Federal Law No. 14,066/20, published on September 30, establishes important changes in dam legislation in general, especially with changes to the National Dam Safety Policy (PNSB), instituted by Federal Law No. 12,334/10. Although the PNSB does not deal only with mining tailings dams, the legislative changes were proposed and received more attention after the dam breach events in Mariana (2015) and Brumadinho (2019).

In the state of Minas Gerais, some of the changes made to the PNSB had already been implemented through State Law No. 23.291/19, such as the prohibition of construction or raising of mining dams by the upstream method. Dams already built or raised by this method must be de-characterized by February 25, 2022, a deadline that may be extended by the supervisory authority and the licensing authority, subject to technical feasibility.

In addition, the construction method and the age of the dam will now be considered for classification of the structure by risk category. The risk classification may also take into account criteria established by the supervisory body, which may represent less safety for the developer, who will have the classification of its dams changed per criteria not provided for by law. The legal insecurity is accentuated with the provision that the supervisory body will require the developer to adopt measures leading to reduction of the dam's risk category, without making it explicit or having provided for how this will occur and what it may mean in practice.

The changes in the PNSB tried to better define some terms and expressions that have been used recurrently in recent years, technically or otherwise. In this sense, a de-characterized dam was defined as "one that does not operate as a sediment or tailings containment structure, not having characteristics of a dam, and that is intended for another purpose." In order to appease controversies and typical debates in crisis management cases, definitions of "accident", "incident”, and "disaster" have been added. As long as the accident is the result of total or partial collapse of the dam, the incident is an earlier step, where the integrity of the structure is compromised. Disaster, on the other hand, is the result of an adverse event, whether of natural origin or induced by human action, which causes significant human, material, or environmental damage, in addition to economic and social damage.

Various provisions have been added to the PNSB to ensure greater participation by and information to the general population, especially the population potentially impacted by the structures, and greater transparency of developers. An example is the prohibition of mining dams for which studies of breach scenarios identify the existence of a community in the Self-Rescue Zone (ZAS), a measure previously adopted in the state of Minas Gerais. In the case of dams that are already in this situation, installed or in operation, the developer should be heard, in order to choose, together with the public power, to de-characterize the structure, resettle the population, and safeguard cultural heritage, or perform reinforcement works that ensure the effective stability of the dam, factoring in the dam's prior existence in relation to the ZAS community and the technical and economic feasibility.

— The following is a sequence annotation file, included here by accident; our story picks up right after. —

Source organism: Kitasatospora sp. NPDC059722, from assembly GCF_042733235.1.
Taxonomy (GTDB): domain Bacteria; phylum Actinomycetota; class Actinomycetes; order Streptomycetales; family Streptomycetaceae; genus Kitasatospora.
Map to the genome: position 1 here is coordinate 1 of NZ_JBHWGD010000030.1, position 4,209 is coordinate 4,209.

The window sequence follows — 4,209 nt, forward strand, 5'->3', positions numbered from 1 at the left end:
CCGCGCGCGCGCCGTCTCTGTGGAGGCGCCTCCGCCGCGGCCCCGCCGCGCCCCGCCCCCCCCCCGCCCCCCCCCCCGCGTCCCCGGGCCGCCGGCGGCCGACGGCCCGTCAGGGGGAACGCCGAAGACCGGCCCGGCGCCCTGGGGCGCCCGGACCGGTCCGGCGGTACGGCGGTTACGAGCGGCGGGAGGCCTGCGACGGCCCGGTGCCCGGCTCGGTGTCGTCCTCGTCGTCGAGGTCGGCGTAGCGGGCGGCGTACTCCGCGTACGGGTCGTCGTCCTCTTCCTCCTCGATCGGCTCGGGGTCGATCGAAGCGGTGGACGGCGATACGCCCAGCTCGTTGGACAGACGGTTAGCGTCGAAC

Also in an attempt to ensure greater transparency to ventures, Law No. 14,066/20 provides that, in the event of a change in the dam's safety conditions that may entail an accident or disaster, the developer must immediately notify the supervisory body, the environmental licensing authority, and the civil protection and defense agency. The developer must also provide the resources necessary to guarantee the safety of the dam and, in the event of an accident or disaster, to repair the damage to human life, the environment, and to public and private property until the structure is completely de-characterized. The time criterion imposed should be understood as a minimum period and it should not be interpreted that the repairs will only be due until the moment of de-characterization of the structure, since damage and repair activities may take much longer.

By placing greater emphasis on damage prevention, Law No. 14,066/20 also instituted the Emergency Action Plan (PAE) as a mandatory part of the Dam Safety Plan (PSB) for any mining dam, or dams in general of medium or high potential for damage, or high risk dams. In addition, the individual developer or the person with the largest position in the legal entity’s structure should sign and give notice to the PSB. The PAE should be available at the developer's website, contain the map of the flood area, with the leak points, and be updated until the structure is completely de-characterized.

Similarly, for some types of dam, especially those with medium and high risk, or medium and high potential for damage, the supervisory body may require, under the terms of the regulations, the submission of security, insurance, bond, or other financial or real guarantees to repair damage to human life, the environment, and public property. Once ordered by the supervisory body, existing dams will have two years to be adapted.

Some changes have also been made to the administrative procedure (and its sanctions) for violations. After some discussions in Congress, Law No. 14,066/20 provided for fines ranging from R$ 2,000 to R$ 1 billion, in addition to seizure of ore, assets, or equipment and suspension of mining activities, among other sanctions.